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Taco Charlton, Michigan [DE] – Nick Dunkeyson

Name: Taco Charlton

Position: Defensive End

School: Michigan

Class: Senior

Height: 6’6″

Weight: 277 lb

Games Watched: 2016 – vs Rutgers, vs Ohio State, vs Florida State (Orange Bowl)

Overview: Real first name is “Vidaunte”, which means he has an excellent first name and an excellent nickname. Native of Pickerington, OH. A four-star recruit, he was seen as something of a project when joining. Sure enough, he debuted as a backup in 2013, then played a fuller part in the rotation in 2014 and 2015, before breaking through as a starter in 2016. Recorded 10 sacks and 13.5 tackles for a less in 2016, enough to earn First Team All-Big Ten honours.


Charlton uses his quick first step well to get outside tackles with his speed rush. Against Ohio State, he was consistently forcing tackles off-balance and scrambling outside to redirect his rushes, with…mixed results. Against Florida State, he combined this with fantastic drive for a sack, dipping down to get under and outside the tackle, squeezing through the tiniest gap to get an arm on the quarterback and floor him.

Charlton had a heck of a lot of fun using his agility to beat guards and centers, when the scheme allowed. He can get up to full speed quickly and squeeze through tight holes. He hasn’t got the size or power to regularly take on inside blockers, that is true. But, he’s got enough that you can wheel him in on stunts occasionally and crash the pocket from the inside.

I had been worried about his being one-dimensional as a pass rusher, but the Florida State game made me do a 180, as a brought out a pretty effective inside spin move to get to the quarterback repeatedly. The fact he looked more well-rounded as a rusher by bowl season compared to early season is massively going to work in his favour. Charlton has a lot to learn in terms of guile and technique but you look for that willingness to improve beyond the physical, and he’s demonstrated that. For example, with the spin move he needs to balance himself to maintain full control afterwards, and then he’ll be a terror.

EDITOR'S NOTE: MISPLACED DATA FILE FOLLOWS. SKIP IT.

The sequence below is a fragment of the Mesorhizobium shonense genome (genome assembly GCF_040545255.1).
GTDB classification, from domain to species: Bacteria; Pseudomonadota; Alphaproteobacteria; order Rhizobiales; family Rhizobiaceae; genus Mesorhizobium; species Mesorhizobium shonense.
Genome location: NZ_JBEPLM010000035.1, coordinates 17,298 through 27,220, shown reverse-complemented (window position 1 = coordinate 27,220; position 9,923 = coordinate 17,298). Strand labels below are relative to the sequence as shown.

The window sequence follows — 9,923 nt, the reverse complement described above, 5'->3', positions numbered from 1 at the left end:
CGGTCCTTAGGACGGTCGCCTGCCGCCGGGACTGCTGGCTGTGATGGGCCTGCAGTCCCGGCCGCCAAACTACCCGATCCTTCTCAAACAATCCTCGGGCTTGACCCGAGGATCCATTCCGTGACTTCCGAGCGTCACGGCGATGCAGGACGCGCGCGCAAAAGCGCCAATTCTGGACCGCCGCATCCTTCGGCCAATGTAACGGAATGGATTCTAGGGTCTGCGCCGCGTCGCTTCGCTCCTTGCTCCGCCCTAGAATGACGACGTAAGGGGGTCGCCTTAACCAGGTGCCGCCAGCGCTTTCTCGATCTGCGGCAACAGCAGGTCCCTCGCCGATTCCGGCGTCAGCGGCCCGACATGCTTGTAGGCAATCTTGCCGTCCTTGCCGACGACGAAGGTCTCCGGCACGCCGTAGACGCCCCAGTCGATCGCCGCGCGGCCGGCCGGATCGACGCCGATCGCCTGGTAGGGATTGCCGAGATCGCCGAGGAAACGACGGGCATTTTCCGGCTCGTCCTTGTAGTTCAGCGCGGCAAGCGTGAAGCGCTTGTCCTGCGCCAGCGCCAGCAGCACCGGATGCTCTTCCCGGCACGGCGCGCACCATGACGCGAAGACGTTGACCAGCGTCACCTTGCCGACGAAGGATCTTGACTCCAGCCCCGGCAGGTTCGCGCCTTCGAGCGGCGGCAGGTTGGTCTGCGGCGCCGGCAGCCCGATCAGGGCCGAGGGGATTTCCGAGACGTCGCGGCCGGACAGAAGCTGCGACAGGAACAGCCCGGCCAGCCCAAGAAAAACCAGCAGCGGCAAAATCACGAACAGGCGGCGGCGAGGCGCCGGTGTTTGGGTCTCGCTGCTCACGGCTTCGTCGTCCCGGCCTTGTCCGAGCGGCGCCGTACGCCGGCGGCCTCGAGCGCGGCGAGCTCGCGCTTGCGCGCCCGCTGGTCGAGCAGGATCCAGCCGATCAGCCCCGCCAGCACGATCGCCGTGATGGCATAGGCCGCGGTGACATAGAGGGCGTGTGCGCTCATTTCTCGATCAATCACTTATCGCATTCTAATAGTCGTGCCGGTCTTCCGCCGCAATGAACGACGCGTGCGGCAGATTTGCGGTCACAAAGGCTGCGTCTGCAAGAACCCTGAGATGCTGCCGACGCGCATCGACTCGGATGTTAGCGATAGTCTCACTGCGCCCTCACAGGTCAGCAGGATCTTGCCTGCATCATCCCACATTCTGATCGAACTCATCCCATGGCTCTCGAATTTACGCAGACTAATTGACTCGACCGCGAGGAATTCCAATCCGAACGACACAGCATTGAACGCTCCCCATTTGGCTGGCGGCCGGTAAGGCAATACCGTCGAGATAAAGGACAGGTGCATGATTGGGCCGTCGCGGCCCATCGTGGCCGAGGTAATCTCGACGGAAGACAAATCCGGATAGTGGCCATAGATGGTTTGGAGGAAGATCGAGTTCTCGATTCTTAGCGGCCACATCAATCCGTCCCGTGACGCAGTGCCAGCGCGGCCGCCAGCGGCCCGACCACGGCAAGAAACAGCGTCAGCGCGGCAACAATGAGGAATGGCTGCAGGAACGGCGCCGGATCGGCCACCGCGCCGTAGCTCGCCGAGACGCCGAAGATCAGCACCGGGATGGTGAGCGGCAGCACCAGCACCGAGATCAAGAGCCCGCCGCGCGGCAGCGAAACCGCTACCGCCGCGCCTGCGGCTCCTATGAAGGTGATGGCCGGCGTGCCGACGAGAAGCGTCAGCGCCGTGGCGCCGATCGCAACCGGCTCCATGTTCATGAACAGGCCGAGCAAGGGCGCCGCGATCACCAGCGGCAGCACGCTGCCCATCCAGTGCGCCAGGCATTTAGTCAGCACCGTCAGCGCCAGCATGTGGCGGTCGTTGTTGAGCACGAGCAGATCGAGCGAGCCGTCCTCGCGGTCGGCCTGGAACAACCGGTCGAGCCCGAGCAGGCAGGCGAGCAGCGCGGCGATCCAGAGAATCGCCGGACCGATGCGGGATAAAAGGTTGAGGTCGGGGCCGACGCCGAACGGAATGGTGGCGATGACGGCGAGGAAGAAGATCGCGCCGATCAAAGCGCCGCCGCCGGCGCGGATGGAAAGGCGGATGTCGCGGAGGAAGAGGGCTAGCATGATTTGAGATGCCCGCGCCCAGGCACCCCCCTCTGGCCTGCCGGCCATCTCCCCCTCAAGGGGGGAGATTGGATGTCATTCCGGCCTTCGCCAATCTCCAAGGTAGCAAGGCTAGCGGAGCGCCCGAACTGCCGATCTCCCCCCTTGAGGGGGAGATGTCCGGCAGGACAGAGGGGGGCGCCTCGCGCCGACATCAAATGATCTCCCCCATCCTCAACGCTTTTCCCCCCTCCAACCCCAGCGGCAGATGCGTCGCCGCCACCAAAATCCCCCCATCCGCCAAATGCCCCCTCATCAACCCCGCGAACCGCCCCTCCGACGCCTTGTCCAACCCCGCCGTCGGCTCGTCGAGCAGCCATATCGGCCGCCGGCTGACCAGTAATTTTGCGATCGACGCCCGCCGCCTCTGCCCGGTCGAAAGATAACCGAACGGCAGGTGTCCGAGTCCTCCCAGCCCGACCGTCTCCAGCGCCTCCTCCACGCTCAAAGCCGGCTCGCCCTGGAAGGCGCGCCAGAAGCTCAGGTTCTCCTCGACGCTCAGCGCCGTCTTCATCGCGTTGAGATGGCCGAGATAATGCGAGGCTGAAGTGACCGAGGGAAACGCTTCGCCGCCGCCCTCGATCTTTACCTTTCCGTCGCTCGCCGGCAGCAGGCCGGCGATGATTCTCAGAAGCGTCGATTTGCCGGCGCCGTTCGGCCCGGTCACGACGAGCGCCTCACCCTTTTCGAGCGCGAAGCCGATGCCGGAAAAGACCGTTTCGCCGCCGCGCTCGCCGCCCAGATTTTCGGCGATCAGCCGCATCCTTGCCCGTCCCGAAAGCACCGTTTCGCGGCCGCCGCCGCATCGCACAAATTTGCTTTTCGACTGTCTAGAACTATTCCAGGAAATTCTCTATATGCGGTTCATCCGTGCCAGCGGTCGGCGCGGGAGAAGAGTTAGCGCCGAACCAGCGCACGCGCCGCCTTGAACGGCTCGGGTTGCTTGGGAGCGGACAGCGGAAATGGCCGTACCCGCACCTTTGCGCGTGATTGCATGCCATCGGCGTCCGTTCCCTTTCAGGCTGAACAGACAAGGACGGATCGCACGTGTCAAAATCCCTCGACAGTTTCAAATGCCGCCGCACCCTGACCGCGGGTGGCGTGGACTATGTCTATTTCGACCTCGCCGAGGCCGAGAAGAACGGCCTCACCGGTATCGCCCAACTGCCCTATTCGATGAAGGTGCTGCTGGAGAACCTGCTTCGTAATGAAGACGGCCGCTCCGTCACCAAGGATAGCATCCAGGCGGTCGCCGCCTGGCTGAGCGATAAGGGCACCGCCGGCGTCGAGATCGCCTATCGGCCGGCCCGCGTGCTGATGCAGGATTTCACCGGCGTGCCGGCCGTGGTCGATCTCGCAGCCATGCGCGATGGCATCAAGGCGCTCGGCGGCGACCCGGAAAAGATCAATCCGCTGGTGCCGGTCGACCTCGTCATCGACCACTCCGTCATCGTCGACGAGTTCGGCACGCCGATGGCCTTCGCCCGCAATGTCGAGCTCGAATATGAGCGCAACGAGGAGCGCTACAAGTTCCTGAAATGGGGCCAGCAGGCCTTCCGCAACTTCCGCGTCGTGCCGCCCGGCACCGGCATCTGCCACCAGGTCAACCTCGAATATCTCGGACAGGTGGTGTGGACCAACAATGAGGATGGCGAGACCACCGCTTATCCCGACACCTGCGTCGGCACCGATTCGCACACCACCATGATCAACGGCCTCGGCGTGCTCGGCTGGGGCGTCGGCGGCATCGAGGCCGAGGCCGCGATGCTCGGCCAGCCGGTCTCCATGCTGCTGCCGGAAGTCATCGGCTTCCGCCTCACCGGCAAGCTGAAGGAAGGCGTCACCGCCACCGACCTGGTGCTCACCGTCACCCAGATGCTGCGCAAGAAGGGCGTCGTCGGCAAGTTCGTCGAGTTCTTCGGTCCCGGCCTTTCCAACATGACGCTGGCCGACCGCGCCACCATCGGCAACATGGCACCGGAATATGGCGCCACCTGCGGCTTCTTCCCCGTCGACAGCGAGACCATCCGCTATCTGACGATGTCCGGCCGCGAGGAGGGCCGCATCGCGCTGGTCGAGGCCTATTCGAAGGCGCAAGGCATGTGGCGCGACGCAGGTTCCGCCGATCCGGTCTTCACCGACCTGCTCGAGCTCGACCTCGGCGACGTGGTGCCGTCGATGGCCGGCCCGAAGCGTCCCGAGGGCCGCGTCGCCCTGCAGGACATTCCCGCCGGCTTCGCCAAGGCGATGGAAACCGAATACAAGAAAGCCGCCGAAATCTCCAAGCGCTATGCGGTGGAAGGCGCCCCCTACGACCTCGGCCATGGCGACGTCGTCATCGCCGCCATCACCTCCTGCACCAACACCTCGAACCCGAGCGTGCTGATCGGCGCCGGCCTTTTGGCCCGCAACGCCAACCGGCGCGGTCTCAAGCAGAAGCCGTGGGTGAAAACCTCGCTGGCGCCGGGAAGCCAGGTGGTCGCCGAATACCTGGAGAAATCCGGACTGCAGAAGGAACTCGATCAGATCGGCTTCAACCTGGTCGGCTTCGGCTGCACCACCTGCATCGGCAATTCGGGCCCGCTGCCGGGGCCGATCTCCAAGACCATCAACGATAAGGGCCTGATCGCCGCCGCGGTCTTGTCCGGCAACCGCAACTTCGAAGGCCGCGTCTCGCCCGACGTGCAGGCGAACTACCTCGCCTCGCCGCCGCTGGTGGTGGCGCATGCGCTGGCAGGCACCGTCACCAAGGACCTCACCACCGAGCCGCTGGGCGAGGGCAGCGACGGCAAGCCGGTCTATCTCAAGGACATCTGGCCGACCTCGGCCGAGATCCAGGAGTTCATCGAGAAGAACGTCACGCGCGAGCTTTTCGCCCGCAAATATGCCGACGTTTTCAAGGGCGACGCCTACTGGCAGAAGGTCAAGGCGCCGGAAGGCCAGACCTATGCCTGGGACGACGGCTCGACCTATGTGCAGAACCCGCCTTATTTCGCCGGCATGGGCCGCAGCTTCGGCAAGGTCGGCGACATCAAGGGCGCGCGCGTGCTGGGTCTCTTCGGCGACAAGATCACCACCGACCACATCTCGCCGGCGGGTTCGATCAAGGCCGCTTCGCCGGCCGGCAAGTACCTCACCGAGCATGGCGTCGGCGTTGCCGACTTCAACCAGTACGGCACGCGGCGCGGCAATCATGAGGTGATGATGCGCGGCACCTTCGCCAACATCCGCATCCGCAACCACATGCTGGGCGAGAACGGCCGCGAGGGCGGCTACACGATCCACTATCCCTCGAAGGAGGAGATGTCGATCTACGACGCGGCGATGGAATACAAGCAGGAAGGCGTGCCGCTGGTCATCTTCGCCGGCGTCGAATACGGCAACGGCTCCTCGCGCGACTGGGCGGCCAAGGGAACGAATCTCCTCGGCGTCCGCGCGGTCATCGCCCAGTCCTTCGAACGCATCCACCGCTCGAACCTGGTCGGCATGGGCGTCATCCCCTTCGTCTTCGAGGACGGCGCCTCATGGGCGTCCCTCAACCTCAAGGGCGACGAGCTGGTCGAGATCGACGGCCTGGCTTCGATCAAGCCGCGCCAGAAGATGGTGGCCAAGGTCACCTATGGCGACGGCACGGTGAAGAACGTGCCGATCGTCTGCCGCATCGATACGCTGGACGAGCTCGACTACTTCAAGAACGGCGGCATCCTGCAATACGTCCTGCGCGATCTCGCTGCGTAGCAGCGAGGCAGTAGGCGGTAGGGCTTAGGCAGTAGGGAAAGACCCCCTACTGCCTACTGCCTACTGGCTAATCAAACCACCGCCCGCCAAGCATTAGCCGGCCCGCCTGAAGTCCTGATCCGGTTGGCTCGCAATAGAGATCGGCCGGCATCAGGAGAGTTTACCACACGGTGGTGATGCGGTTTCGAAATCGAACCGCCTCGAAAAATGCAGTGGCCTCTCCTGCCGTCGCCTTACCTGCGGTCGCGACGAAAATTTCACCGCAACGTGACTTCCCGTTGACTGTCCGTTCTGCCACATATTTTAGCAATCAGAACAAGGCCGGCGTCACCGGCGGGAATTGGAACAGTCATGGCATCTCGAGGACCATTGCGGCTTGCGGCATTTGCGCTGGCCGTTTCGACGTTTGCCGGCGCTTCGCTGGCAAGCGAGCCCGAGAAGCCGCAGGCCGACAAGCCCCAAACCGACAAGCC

My fear for Charlton is that his stat line seems to be padded by an astronomical number of unblocked sacks and pressures. I don’t know if it’s scheming or what, but so often he was left unabated to the quarterback, with hilarious results. I saw unblocked sacks in all three games – Rutgers deserve special mention for apparently not playing an offensive line. It makes tape study even more important for Charlton than some others.

I’ve also completely failed to mention the run game at all in my notes. It felt like Charlton was far too often nowhere near the running back, not making tackles and not scrambling to get involved. That’s not necessarily a weakness! We often forget when assessing tape that so much of it is scheme-reliant. If Jim Harbaugh told Charlton to leave tackling to the linebackers/interior linemen, we can’t criticise Charlton for doing so. It just means that it’s a little less we can glean from his tape. That said, there were a couple of occasions against Ohio State whereby he got out of position and left a huge hole. Choosing the wrong option on fake/fake-fake handoffs was often the cause of this.

My main concern with Charlton is that he’s good-but-not-great in too many areas. He has good strength, and we see that often. But there are a few occasions where he gets flattened by a guard, or completely stonewalled by a tackle. He’s got good handwork (and this improved during the season), but again, sometimes doesn’t extend his arms enough. The NFL will have plenty of armsier linemen, and they can dominate him. He looks quick on tape but he only ran a 4.92 at the combine. Though he had a decent, 1.73 10-yard split (that’s not bad, but compare him to other would-be first-round defensive ends). I’ve not seen anyone propose Charlton as a defensive tackle, and not many as a 3-4 defensive end, so that might just put a bit of a cap on him.

Bottom Line

Charlton has a lot of the traits teams look for in pass rushers. He just doesn’t have any one of them in elite spades as yet. His first-step and quickness are his best trait, and he’ll give less athletic tackles kittens. He has good but not great strength, and will find himself stonewalled a touch more than is ideal. He’s raw in terms of technique, but has some of the arm-moves, footwork and pass rushing moves in his arsenal. With refinement, I think Charlton has a high ceiling, say at a Cameron Jordan level. But there’ll need to be some work to get there, and for me that puts a cap on his draft value.

Grade: Late-first round/early-second round

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